MMoCA’s upcoming exhibits showcase the museum’s impressive permanent collection

Madison Museum of Contemporary Art’s permanent collection consists of 5,939 objets d’art.
Installation Gallery
Courtesy of Madison Museum of Contemporary Art
“Carousel” by Sam Gilliam, 1970

Louis Pasteur once said that fortune favors the prepared mind. That applies to Madison’s once nascent arts scene and a surprise gift given more than a century ago.

In 1913, Florence Shirlaw, widow of landscape artist Walter Shirlaw (a former bank note engraver who helped found and served as president of the Society of American Artists), contacted what was then the Madison Art Association. She’d been donating her late husband’s pieces to museums across the country and wondered if the association would like two of his landscapes. Officials happily accepted the gift, which became the seedlings of one of Madison’s largest troves of hidden artistic treasures.

Today, Shirlaw’s canvases are part of the Madison Museum of Contemporary Art’s permanent collection of 5,939 objets d’art. Paintings, drawings, photographs, videos and sculptures regularly rotate through the museum’s multiple galleries, the collection’s curator, Mel Becker Solomon, says.

“We decided early to become a collecting institution,” Becker Solomon says. “We also joke that while we’re a contemporary art museum, we’re also the oldest museum in the area.”

MMoCA made news in 2020 with its show featuring the acquisition of the Mark and Judy Bednar Collection of Chicago Imagism. This increased the museum’s holdings of 1960s- and ’70s-era work it already had from the School of the Art Institute of Chicago to 227 individual pieces — one of the largest in the country.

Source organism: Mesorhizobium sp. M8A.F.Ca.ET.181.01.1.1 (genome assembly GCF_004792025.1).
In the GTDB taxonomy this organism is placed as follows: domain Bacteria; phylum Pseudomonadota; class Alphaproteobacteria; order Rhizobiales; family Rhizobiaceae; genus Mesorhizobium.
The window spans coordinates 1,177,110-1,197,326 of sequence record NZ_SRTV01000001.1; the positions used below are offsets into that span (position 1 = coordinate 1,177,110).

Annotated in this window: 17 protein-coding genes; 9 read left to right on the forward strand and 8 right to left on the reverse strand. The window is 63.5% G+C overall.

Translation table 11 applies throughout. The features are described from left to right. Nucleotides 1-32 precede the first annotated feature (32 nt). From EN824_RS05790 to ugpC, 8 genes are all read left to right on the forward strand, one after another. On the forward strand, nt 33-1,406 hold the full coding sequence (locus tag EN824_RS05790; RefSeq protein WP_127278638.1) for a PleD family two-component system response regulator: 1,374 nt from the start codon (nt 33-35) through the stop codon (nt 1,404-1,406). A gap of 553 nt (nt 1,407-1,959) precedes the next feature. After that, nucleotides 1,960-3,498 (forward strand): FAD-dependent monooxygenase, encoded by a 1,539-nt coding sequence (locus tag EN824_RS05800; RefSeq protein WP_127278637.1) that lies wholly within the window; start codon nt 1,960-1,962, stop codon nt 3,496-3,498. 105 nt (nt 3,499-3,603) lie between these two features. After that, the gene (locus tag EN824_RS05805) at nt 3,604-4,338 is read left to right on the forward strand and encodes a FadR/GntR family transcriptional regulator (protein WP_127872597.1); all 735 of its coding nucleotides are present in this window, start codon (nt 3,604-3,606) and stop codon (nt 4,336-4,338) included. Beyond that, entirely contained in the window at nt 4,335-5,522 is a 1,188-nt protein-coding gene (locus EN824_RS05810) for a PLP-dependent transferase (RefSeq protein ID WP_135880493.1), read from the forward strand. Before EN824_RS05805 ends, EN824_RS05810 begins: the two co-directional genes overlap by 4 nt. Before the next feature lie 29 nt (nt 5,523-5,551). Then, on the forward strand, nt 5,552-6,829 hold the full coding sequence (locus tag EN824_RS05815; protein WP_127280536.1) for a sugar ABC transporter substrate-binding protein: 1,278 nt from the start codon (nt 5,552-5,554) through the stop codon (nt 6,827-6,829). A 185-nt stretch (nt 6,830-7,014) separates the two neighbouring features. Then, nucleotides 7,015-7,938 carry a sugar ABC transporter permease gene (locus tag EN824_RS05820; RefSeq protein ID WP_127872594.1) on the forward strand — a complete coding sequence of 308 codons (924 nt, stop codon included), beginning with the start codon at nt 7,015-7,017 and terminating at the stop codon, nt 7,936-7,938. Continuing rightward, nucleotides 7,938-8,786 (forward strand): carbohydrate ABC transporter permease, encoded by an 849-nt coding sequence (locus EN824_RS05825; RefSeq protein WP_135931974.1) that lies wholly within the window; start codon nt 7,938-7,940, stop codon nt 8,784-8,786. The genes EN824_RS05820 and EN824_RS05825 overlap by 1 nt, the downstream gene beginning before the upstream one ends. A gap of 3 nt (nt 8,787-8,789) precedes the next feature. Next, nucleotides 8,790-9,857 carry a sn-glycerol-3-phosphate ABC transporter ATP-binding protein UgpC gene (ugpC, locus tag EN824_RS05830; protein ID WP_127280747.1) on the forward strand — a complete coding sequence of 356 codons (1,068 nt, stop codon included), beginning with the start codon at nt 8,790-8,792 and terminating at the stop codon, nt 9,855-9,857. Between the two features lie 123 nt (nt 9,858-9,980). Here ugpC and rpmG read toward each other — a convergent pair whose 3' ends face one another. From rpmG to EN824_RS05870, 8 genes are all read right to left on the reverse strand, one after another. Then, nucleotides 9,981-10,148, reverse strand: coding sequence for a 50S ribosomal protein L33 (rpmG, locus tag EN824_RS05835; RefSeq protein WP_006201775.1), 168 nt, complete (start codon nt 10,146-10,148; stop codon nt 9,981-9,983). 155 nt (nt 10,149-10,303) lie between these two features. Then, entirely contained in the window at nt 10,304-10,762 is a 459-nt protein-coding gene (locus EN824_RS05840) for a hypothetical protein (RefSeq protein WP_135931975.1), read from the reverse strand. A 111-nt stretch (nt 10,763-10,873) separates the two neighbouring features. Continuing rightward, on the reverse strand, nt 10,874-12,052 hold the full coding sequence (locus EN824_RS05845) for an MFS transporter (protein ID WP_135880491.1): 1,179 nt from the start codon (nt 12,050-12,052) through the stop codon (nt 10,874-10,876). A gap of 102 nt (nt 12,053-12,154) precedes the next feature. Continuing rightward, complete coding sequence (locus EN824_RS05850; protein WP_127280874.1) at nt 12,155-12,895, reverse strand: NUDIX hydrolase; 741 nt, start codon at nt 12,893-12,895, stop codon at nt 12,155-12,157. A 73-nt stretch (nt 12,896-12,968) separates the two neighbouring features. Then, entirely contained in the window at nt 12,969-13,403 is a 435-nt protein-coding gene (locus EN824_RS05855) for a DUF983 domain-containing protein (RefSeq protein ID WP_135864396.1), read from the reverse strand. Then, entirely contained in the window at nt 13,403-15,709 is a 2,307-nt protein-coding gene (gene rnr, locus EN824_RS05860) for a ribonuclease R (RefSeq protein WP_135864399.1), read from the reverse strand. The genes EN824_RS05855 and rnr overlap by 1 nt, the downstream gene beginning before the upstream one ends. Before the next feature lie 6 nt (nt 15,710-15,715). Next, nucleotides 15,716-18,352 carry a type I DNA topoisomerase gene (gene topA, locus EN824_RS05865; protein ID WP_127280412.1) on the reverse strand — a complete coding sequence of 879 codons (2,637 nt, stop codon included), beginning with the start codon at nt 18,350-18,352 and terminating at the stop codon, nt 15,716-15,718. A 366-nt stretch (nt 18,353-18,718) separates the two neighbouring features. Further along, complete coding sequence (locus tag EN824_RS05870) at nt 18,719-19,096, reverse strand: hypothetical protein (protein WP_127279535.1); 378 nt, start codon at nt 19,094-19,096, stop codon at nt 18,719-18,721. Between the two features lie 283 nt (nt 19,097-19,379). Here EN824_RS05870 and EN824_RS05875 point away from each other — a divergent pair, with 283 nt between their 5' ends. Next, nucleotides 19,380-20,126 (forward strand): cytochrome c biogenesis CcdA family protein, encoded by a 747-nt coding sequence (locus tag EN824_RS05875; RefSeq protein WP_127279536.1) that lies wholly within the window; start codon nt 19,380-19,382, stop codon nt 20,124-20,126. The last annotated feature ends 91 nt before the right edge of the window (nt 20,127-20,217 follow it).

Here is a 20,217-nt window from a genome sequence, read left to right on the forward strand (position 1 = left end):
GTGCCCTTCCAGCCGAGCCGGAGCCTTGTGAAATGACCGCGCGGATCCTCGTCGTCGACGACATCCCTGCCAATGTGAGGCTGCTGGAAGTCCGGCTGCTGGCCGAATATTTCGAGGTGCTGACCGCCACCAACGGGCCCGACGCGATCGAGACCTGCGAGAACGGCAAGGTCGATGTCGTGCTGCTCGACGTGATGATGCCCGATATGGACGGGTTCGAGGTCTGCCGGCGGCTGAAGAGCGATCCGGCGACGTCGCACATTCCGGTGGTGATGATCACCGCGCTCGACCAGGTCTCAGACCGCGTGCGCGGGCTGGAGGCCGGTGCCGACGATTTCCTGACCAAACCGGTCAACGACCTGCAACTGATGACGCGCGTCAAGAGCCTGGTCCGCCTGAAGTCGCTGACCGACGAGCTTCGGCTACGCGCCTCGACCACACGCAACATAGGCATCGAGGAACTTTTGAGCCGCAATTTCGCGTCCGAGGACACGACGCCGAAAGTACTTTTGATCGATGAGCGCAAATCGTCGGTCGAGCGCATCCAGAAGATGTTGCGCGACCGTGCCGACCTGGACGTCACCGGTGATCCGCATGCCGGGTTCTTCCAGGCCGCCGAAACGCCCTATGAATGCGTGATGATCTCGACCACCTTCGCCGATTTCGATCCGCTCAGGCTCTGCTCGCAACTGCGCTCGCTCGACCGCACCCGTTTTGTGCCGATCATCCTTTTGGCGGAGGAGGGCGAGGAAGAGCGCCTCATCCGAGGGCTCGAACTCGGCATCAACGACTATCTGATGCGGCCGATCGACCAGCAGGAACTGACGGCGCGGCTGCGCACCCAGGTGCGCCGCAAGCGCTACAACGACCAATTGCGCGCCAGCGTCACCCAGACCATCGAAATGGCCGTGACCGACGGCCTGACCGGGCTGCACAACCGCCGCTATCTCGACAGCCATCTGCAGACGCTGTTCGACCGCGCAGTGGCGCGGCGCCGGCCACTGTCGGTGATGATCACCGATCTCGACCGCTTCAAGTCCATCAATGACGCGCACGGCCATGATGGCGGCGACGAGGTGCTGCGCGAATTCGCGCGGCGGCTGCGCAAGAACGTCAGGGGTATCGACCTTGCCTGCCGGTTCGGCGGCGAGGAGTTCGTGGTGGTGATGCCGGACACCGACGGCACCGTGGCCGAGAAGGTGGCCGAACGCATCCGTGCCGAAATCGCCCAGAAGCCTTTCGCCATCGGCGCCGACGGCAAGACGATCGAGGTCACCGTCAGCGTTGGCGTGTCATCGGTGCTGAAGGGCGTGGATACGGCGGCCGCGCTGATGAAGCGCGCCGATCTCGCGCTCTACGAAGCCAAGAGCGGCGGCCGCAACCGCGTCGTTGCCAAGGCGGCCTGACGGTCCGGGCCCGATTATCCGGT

Even larger gifts in the past helped the museum’s collection grow by leaps and bounds. In 1968-69, it received 1,089 works from collector and University of Wisconsin–Madison mathematics professor Rudolph Langer and his wife, Louise. The Langers traveled frequently to Mexico to buy art. Their donation included “Pitahayas,” a 1938 still life by acclaimed Mexican artist Frida Kahlo — they’d purchased it at auction in 1952 for just $500. Becker Solomon declines to disclose the painting’s current value, but other Kahlo works have sold for more than $2 million. She also declines to reveal the assessed value of the entire permanent collection, saying only, “Whenever someone gifts us a work we assess its value. As time passes and the artist becomes more famous, we may have to reassess the value.”

In 2018, MMoCA loaned “Pitahayas” to the Museum of Cultures in Milan, Italy, for the exhibit “Frida Kahlo: Beyond the Myth.” Becker Solomon personally accompanied the painting on a cargo flight from Chicago to Milan.

The 10-by-14-inch oil on aluminum Kahlo painting figures prominently in the forthcoming showing of MMoCA’s Mexican Modern print collection, scheduled to open Sept. 17. Works from the permanent collection will be paired with visiting pieces from five regional artists from Mexico now living in the Midwest, allowing viewers to assess both style and themes over the ages.

The showing falls in line with new museum director Christina Brungardt’s initiative to improve cultural and racial balance within MMoCA’s collection. Brungardt placed a two-year moratorium on accepting new works.

“Our new director’s mission for the museum is to assess, correct and amend the historic collection,” Becker Solomon says. “The active pursuit of diverse representation is important not only for Madison as a community but the contemporary art world as a whole.”

Starting in July and drawing from the collection’s 900 photographs, a yet-to-be-named exhibit will showcase works that illustrate the concept of “in between.” Selected pieces will include images in shadow, scenes of houses at night, comparisons of inside versus outside environments and any image that marks a visual transition or contrast.

Visitors can also request to view a single piece from the collection by appointment at no charge.

“You can have your own private moment with a piece of art,” Becker Solomon says. “Madison is very fortunate to have a collecting institution.”

Michael Muckian writes this arts and entertainment column monthly. Reach him at